Next, plaintiff argues that the ALJ failed to address plaintiff's limitation to one and two step jobs and asked the VE a "flawed hypothetical." The court disagrees. The opinion details both Dr. Donaldson's findings and then determined that the ALJ concurred with the State Agency Consultant's determination that plaintiff had mild restrictions of activities of daily living, mild difficulties in maintaining social functioning, moderate difficulties in maintaining concentration, persistence or pace, and no episodes of decompensation. The State Consultant's report, issued after reviewing Dr. Donaldson's report, made specific detailed findings as to plaintiff's mental capabilities with respect to her ability to work, which the ALJ set out in great detail. The Consultant concluded that plaintiff had the mental residual functional capacity to "understand, remember, and execute short and simple instructions consistently and concentrate and persist adequately on tasks within an organized setting but needs a low-stress job where there are not tight time lines or high production quotas." The ALJ was entitled to rely on the Consultant's opinions, particularly where as here those opinions are consistent with the other medical evidence. Dr. Donaldson never indicated that plaintiff was limited to performing one to two step tasks, he simply noted that her ability to perform such tasks was "not impaired." In short, the ALJ based his hypothetical question on the report of the Consultant. He was fully entitled to do so. See 20 C.F.R. § 404.1527(f)(2)(I). Because it tracked the language of the Consultant's opinion, the hypothetical was not fundamentally flawed and the ALJ did not commit reversible error.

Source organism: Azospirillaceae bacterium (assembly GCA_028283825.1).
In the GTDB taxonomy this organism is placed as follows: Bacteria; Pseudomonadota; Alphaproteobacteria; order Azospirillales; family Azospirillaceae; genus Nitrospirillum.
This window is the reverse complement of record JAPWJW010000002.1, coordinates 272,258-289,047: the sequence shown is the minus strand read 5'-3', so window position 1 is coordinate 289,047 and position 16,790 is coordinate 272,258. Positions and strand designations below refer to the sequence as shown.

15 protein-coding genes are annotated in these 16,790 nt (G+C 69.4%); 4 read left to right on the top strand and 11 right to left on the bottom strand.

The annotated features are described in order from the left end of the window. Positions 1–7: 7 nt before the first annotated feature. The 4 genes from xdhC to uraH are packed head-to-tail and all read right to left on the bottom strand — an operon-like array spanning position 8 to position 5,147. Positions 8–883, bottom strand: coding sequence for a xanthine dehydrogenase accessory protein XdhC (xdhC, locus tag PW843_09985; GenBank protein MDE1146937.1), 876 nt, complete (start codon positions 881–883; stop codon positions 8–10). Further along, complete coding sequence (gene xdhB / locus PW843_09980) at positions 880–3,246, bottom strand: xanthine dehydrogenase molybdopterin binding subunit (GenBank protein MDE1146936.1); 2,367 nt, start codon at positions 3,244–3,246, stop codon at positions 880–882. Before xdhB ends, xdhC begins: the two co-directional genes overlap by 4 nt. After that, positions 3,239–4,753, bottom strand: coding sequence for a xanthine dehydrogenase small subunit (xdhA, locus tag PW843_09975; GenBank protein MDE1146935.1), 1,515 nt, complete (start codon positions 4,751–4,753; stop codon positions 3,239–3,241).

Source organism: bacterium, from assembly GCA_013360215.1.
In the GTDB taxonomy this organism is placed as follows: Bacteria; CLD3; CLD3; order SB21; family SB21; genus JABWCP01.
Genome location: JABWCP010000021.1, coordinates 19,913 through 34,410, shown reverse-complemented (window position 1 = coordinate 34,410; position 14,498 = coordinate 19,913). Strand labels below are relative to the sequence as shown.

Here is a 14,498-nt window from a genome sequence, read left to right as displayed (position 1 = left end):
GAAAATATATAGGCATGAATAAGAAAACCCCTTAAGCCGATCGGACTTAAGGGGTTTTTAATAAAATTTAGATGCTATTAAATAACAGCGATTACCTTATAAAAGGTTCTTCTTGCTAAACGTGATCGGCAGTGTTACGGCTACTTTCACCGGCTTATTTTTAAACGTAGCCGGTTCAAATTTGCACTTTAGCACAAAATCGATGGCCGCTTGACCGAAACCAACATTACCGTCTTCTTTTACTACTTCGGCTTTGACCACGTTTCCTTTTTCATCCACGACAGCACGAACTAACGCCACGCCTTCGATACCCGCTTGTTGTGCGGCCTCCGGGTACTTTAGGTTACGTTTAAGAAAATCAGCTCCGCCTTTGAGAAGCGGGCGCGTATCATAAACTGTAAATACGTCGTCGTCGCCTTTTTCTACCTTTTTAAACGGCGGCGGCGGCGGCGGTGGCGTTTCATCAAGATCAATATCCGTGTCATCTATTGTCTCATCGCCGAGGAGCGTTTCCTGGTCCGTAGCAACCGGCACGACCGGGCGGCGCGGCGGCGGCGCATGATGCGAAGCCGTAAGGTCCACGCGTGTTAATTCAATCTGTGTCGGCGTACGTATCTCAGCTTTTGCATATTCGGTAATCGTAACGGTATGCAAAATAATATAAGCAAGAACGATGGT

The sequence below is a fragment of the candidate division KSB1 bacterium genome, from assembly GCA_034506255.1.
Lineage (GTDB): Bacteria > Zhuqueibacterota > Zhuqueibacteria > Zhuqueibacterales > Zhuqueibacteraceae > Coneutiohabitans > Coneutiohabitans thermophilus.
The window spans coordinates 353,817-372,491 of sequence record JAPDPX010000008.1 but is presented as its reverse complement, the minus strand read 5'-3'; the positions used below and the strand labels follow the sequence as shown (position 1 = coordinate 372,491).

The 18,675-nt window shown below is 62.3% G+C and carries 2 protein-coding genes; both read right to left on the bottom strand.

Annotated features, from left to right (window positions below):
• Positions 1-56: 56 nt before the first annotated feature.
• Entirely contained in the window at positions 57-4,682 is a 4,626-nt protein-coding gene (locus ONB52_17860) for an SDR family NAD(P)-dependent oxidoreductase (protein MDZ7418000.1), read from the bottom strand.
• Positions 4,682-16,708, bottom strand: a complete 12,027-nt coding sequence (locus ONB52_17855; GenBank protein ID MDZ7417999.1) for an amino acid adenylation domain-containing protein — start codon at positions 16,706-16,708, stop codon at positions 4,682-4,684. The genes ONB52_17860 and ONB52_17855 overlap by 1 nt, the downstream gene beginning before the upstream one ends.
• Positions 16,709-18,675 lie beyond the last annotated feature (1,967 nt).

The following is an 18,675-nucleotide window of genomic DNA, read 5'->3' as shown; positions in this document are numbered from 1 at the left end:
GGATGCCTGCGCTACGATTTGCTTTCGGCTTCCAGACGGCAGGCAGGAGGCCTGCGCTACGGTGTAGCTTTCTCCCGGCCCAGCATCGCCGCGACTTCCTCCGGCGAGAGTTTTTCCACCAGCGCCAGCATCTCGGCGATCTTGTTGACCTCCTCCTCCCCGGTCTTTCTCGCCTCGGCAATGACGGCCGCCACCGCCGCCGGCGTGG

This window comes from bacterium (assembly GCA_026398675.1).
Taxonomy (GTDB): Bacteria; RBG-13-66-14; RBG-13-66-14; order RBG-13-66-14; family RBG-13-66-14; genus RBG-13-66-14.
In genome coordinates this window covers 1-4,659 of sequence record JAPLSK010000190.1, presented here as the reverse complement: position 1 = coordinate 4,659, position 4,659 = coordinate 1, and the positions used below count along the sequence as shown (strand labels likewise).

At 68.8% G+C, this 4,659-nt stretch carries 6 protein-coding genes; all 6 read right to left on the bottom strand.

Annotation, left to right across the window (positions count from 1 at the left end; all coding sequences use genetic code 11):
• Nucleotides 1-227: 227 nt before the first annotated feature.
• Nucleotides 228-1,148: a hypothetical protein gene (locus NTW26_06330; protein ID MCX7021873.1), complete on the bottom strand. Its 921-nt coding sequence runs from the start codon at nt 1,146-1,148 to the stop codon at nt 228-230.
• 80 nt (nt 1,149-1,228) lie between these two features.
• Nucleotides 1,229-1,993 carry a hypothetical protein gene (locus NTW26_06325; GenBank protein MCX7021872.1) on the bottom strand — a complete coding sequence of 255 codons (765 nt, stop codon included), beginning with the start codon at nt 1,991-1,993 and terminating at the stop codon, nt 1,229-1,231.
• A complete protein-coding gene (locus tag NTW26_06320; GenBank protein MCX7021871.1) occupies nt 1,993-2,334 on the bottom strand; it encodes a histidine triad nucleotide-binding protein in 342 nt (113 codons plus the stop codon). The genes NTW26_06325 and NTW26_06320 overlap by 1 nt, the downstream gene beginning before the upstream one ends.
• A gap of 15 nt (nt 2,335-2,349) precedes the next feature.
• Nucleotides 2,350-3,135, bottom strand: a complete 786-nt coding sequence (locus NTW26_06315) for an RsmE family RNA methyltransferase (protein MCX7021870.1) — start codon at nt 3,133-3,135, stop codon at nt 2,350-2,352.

Plaintiff's final objections to the ALJ's determination are essentially attacks on his assessment of plaintiff's credibility. As noted above, the ALJ's opinion gives very specific reasons for rejecting plaintiff's testimony, finding it to be inconsistent with her medical history. In particular, as noted by the ALJ, there are no medical records to corroborate plaintiff's statements to Dr. Ezike or to Dr. Donaldson that she had received extensive psychiatric treatment.

In short, the ALJ's conclusion is amply supported by the medical records of the treating physicians, as well as the conclusions of the State Agency Consultants hired to review those records. The Commissioner's decision is supported by substantial evidence and must be affirmed. Accordingly, plaintiff's motion for summary judgment is denied and defendant's motion for summary judgment is granted.

Robert W. Gettleman United States District Judge